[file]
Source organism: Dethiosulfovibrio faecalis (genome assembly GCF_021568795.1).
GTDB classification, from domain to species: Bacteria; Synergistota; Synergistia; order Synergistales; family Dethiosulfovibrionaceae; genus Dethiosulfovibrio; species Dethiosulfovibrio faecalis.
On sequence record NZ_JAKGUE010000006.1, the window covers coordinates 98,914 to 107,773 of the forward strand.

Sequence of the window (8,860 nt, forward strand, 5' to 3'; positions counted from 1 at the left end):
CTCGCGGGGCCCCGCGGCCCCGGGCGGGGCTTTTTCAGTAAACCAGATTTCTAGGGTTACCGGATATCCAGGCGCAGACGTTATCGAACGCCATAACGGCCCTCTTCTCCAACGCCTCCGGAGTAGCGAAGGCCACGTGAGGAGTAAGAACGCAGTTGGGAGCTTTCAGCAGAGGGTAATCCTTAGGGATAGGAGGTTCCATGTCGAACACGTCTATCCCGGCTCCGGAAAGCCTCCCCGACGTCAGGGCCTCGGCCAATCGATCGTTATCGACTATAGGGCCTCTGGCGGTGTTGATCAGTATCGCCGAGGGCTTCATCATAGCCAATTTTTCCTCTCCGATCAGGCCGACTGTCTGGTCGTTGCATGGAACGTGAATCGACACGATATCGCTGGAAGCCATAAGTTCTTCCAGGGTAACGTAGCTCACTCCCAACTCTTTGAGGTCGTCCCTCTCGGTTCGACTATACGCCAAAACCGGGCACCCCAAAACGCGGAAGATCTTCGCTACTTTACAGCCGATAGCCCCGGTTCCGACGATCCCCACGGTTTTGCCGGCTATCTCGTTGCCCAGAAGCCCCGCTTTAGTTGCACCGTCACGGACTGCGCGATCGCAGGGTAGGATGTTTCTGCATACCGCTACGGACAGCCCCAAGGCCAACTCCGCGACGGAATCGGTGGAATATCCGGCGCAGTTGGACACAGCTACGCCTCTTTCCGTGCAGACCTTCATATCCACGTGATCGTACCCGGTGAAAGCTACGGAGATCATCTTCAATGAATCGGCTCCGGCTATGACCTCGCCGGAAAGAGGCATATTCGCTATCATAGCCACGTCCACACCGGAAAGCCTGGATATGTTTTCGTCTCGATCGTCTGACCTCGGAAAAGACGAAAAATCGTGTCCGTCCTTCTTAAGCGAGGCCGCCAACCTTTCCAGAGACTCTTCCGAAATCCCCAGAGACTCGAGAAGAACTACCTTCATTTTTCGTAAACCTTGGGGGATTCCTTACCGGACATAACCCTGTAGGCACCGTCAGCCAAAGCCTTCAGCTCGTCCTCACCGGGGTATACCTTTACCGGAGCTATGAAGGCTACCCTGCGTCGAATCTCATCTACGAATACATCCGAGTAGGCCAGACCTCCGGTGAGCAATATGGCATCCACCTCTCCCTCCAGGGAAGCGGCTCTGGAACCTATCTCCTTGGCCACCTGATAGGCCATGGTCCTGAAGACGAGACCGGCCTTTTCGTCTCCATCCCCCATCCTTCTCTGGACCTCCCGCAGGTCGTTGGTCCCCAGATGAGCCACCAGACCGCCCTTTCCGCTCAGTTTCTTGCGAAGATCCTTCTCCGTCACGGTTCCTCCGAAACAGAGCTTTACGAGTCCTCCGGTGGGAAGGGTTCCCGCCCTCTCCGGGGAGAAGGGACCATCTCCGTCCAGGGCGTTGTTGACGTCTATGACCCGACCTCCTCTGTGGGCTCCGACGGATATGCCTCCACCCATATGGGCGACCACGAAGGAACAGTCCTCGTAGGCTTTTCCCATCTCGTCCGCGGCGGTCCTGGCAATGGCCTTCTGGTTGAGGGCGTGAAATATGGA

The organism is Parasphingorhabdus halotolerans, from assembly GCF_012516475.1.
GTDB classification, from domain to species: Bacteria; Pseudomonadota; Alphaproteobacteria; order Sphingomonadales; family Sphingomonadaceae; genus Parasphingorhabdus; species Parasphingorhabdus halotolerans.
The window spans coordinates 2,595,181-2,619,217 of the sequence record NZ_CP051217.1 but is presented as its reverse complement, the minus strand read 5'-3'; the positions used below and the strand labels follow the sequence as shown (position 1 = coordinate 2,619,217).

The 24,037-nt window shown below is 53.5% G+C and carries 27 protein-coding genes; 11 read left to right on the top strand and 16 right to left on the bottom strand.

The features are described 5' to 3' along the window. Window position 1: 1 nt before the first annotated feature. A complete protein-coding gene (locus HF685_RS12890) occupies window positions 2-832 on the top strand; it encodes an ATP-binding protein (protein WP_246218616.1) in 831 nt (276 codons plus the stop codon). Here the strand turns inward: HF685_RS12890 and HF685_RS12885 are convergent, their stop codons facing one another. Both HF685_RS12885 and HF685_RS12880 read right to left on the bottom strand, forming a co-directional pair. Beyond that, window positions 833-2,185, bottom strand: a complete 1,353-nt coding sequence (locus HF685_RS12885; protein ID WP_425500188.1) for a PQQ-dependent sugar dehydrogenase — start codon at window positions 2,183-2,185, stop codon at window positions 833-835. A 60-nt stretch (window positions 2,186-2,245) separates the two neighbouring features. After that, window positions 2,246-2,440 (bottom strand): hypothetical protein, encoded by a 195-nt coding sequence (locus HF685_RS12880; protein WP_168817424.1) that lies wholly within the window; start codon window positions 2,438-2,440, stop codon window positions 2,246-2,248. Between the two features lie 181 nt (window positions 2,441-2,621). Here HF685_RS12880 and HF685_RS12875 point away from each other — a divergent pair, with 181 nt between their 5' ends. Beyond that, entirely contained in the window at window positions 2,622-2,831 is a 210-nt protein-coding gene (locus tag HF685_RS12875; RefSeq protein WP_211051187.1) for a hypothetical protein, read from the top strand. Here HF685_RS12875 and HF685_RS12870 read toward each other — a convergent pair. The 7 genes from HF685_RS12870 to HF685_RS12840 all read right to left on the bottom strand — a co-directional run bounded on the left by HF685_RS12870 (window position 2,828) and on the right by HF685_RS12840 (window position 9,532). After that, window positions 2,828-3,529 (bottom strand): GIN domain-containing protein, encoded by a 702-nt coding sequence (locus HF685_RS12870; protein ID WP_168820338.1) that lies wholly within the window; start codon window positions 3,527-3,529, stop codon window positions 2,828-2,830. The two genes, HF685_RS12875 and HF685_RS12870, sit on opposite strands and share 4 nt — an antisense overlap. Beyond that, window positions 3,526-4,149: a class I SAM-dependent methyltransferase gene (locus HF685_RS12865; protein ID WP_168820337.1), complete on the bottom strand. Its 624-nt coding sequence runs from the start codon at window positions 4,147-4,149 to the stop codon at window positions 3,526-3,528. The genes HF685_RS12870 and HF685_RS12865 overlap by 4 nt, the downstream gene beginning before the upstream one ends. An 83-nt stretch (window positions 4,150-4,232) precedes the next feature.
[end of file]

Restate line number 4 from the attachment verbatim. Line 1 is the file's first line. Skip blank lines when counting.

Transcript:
Sequence of the window (8,860 nt, forward strand, 5' to 3'; positions counted from 1 at the left end):